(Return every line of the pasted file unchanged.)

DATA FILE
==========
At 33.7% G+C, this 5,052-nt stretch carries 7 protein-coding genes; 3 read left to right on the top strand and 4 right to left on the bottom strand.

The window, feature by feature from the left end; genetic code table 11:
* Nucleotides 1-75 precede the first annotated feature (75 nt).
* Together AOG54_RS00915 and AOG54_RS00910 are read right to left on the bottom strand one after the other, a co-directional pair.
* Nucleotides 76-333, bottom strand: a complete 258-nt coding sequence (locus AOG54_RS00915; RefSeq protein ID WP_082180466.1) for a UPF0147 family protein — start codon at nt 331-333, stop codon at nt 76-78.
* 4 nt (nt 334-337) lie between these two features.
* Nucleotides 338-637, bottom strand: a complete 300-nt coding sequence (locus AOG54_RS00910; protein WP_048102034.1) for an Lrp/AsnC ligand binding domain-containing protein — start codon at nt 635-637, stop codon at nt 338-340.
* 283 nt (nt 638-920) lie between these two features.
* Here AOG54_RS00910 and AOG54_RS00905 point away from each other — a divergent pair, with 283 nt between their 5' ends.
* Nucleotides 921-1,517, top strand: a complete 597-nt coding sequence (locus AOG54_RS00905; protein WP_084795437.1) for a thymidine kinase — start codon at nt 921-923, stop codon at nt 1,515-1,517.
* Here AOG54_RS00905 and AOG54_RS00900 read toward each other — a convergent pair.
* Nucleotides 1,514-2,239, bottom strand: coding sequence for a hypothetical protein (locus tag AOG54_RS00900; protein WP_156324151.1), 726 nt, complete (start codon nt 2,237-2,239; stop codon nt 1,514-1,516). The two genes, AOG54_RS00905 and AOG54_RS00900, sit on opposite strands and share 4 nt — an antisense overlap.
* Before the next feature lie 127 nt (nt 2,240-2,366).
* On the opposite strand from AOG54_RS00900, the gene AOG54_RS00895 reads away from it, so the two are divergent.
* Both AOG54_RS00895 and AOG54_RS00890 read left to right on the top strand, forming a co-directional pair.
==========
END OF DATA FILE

At 33.7% G+C, this 5,052-nt stretch carries 7 protein-coding genes; 3 read left to right on the top strand and 4 right to left on the bottom strand.

The window, feature by feature from the left end; genetic code table 11:
* Nucleotides 1-75 precede the first annotated feature (75 nt).
* Together AOG54_RS00915 and AOG54_RS00910 are read right to left on the bottom strand one after the other, a co-directional pair.
* Nucleotides 76-333, bottom strand: a complete 258-nt coding sequence (locus AOG54_RS00915; RefSeq protein ID WP_082180466.1) for a UPF0147 family protein — start codon at nt 331-333, stop codon at nt 76-78.
* 4 nt (nt 334-337) lie between these two features.
* Nucleotides 338-637, bottom strand: a complete 300-nt coding sequence (locus AOG54_RS00910; protein WP_048102034.1) for an Lrp/AsnC ligand binding domain-containing protein — start codon at nt 635-637, stop codon at nt 338-340.
* 283 nt (nt 638-920) lie between these two features.
* Here AOG54_RS00910 and AOG54_RS00905 point away from each other — a divergent pair, with 283 nt between their 5' ends.
* Nucleotides 921-1,517, top strand: a complete 597-nt coding sequence (locus AOG54_RS00905; protein WP_084795437.1) for a thymidine kinase — start codon at nt 921-923, stop codon at nt 1,515-1,517.
* Here AOG54_RS00905 and AOG54_RS00900 read toward each other — a convergent pair.
* Nucleotides 1,514-2,239, bottom strand: coding sequence for a hypothetical protein (locus tag AOG54_RS00900; protein WP_156324151.1), 726 nt, complete (start codon nt 2,237-2,239; stop codon nt 1,514-1,516). The two genes, AOG54_RS00905 and AOG54_RS00900, sit on opposite strands and share 4 nt — an antisense overlap.
* Before the next feature lie 127 nt (nt 2,240-2,366).
* On the opposite strand from AOG54_RS00900, the gene AOG54_RS00895 reads away from it, so the two are divergent.
* Both AOG54_RS00895 and AOG54_RS00890 read left to right on the top strand, forming a co-directional pair.